When Is A Trunk Not A Trunk?


When I was an impressionable youth back in my college years, I decided it might be a good idea to take Japanese as a foreign language.  I spent three semesters learning vocabulary and kanji and eventually managed to forget pretty much everything I learned.  One lesson that did stick with me, however, occurred in my first semester.  Our professor was explaining to us gaijins (Westerners) that we needed to be very careful about how we pronounced certain words.  Since words in Japanese are limited by a very small number of vowel sounds, there are many cases were words use the same sounds but have totally different meanings.  Such is the case with shujin. When pronounced as I have written it, it is the word for “husband”.  However, if you hold the “u” sound a little too long, as in shuujin, you instead have referred to that person as a “prisoner”.  As my professor explained, “Well, perhaps those two words really aren’t so different.”  In this case, a small difference in pronunciation can have a profound difference in meaning.

Another place where I see an issue similar to this is when someone starts asking questions about terminology differences between HP Networking (nee Procurve) and Cisco terminology on switches.  Often, these questions boil down to two major terminology differences based around one word: trunk.  It’s pronounced the same in both vendors world, but just like in Japanese, it can have a very different meaning depending on how it’s used.  Allow me to illustrate:

In Ciscoland, when I use the term trunk, I am referring to a port that carries multiple VLANs.  Trunk ports carry information about each of the VLANs on the switch in either Cisco’s ISL proprietary format or in the 802.1q vendor-neutral format.  Newer switches, like the 2960, have no support for ISL and will only form trunks using 802.1q, so I’ll use 802.1q for my examples.  Just keep in mind that if the switch doesn’t support ISL, you don’t need to configure the trunk encapsulation.  When these ports are designated as “trunks”, the frames are tagged with a special 802.1q header that indicates which VLAN they are a part of.  The only VLAN that is not tagged with an 802.1q header (by default) is the native VLAN.  On Cisco equipment, the default native VLAN for an 802.1q trunk is VLAN 1.  The behavior of Cisco IOS is to transmit information about all VLANs present on the switch over the trunk.  You can narrow this behavior through use of the switchport trunk allowed vlan command.  A sample Cisco trunk config might look like this:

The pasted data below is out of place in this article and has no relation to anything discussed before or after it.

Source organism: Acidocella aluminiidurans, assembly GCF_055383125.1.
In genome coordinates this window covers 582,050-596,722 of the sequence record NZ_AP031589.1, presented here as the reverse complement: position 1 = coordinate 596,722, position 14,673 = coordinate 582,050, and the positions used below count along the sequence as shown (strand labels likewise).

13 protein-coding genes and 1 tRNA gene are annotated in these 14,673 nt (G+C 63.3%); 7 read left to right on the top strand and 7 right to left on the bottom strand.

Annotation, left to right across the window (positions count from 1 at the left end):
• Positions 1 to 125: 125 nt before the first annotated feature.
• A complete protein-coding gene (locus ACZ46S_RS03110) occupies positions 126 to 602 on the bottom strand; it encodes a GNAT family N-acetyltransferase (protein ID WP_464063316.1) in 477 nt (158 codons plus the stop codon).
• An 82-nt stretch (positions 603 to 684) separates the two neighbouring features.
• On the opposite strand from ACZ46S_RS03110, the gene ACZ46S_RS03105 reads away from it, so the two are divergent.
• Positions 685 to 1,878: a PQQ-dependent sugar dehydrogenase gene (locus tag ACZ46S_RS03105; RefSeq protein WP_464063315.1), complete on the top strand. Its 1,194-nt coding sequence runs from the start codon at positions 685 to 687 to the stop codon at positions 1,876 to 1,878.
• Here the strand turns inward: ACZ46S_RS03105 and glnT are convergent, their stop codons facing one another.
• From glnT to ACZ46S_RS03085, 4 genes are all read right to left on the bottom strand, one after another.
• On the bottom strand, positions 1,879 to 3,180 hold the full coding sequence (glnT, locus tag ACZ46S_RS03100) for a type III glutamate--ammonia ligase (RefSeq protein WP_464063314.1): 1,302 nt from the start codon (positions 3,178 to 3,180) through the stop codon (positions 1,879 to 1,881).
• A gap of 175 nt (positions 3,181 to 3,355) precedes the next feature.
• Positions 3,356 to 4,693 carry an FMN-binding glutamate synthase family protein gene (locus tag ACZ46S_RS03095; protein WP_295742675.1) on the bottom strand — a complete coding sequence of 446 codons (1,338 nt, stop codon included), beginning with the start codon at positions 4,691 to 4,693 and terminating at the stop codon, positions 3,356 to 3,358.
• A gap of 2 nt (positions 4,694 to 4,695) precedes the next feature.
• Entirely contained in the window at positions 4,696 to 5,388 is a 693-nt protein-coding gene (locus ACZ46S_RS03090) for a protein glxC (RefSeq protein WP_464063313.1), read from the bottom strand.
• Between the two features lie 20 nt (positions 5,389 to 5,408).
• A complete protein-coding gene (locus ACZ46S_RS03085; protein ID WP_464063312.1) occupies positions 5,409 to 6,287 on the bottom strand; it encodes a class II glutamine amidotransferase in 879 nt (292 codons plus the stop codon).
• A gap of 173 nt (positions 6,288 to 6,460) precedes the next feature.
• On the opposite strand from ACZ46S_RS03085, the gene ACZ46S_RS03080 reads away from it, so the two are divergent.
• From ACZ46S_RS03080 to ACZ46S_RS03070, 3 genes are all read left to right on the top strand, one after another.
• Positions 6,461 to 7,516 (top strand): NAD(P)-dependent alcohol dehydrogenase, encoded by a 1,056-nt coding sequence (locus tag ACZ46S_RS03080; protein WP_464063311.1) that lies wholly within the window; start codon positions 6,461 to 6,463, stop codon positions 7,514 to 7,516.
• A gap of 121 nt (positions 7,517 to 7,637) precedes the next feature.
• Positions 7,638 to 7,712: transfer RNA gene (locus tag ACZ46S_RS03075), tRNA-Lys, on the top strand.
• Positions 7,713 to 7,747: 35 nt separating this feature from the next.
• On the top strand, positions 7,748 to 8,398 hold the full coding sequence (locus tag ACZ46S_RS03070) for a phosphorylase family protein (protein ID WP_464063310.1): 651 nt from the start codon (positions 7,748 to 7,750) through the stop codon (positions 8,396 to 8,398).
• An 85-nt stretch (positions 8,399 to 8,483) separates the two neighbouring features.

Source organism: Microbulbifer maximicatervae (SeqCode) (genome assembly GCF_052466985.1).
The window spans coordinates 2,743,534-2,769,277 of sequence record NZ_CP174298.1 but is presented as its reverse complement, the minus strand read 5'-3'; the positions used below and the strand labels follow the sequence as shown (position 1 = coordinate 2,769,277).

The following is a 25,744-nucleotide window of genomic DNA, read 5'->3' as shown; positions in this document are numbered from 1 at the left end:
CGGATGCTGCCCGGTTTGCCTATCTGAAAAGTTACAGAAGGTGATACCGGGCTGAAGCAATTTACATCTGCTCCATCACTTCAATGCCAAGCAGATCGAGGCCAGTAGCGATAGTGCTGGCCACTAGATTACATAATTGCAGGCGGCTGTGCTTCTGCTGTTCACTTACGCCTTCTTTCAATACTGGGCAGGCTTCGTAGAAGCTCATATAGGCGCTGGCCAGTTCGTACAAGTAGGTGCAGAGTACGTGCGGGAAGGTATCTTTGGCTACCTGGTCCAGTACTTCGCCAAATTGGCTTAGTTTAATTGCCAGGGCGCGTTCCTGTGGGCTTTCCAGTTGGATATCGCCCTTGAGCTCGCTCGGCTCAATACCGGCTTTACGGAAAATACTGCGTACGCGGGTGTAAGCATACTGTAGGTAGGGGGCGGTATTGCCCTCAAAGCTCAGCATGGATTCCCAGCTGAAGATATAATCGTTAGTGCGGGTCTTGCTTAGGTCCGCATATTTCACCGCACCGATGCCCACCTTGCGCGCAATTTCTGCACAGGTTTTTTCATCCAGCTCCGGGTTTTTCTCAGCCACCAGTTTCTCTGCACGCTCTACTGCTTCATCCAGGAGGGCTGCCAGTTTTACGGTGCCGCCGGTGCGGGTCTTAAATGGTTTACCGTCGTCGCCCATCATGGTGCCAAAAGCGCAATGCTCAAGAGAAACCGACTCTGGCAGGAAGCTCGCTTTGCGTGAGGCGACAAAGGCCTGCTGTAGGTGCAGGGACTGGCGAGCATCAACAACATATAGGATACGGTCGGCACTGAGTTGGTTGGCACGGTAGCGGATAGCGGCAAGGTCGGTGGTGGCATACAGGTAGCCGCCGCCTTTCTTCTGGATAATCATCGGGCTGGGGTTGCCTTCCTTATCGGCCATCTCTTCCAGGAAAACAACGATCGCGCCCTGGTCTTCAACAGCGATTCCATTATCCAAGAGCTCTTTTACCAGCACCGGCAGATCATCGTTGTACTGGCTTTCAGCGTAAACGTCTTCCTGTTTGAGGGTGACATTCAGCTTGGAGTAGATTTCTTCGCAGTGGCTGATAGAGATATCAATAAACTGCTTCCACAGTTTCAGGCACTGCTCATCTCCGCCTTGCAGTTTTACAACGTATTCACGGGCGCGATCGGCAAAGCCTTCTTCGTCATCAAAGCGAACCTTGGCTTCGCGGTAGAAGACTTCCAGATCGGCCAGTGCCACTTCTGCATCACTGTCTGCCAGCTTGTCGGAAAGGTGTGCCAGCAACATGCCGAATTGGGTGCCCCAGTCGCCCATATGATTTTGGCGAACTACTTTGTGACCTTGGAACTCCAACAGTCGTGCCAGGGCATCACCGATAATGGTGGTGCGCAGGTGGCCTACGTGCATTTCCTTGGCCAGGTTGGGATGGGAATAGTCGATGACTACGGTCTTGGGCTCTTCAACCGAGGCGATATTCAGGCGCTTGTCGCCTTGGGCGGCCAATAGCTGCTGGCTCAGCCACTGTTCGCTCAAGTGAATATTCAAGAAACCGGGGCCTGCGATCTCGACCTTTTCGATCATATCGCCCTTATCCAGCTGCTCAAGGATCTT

Switch(config)#interface gig 0/1
Switch(config-int)#switchport trunk encapsulation dot1q
Switch(config-int)#switchport trunk allowed vlan 1,10,99
Switch(config-int)#switchport mode trunk

This configuration is sufficient to setup an 802.1q trunk and only allow VLANs 1, 10, and 99 to pass traffic on it.

In HPvania, the terminology used for a port that carries multiple VLANs is a tagged port.  On an HP switch, the individual ports are rarely configured directly.  Instead, the VLAN itself is configured and the ports are added to the VLAN configuration.  In order to setup an access port, it is configured as an untagged member of the VLAN it needs to belong to.  Since HP does not support ISL trunking, the terminology is straight from 802.1q.  The untagged ports do not carry 802.1q headers that specify they VLAN information.  This would be known as an “access port” on a Cisco switch.  In order to create a port that carries information for multiple VLANs, we must “tag” those VLANs on that port.   This modifies the packets sent on that port to carry VLAN tags for the VLANs indicated.  A sample configuration for an HP switch connected to the above Cisco switch might look like this:

Switch(config)#vlan 1
Switch(config-vlan)#untagged 1
Switch(config-vlan)#untagged 48
Switch(config-vlan)#vlan 10
Switch(config-vlan)#tagged 48
Switch(config-vlan)#vlan 99
Switch(config-vlan)#tagged 48

Notice that the configuration is done under the VLAN and references the port number on the switch.  Access ports are untagged members of a particular VLAN, and the native VLAN of an 802.1q trunk is also an untagged member.  Even though 802.1q has a native VLAN that doesn’t carry a tag, on an HP switch this VLAN needs to be explicitly set.  The other VLANs must be tagged to the uplink port in order for their information to be carried between switches.  This lends itself to being an additive solution, where VLANs are only present on a trunk if they have been specifically configured.  There is no need to prune VLANs or exclude them from the trunk if they aren’t needed.  They just aren’t configured in the first place.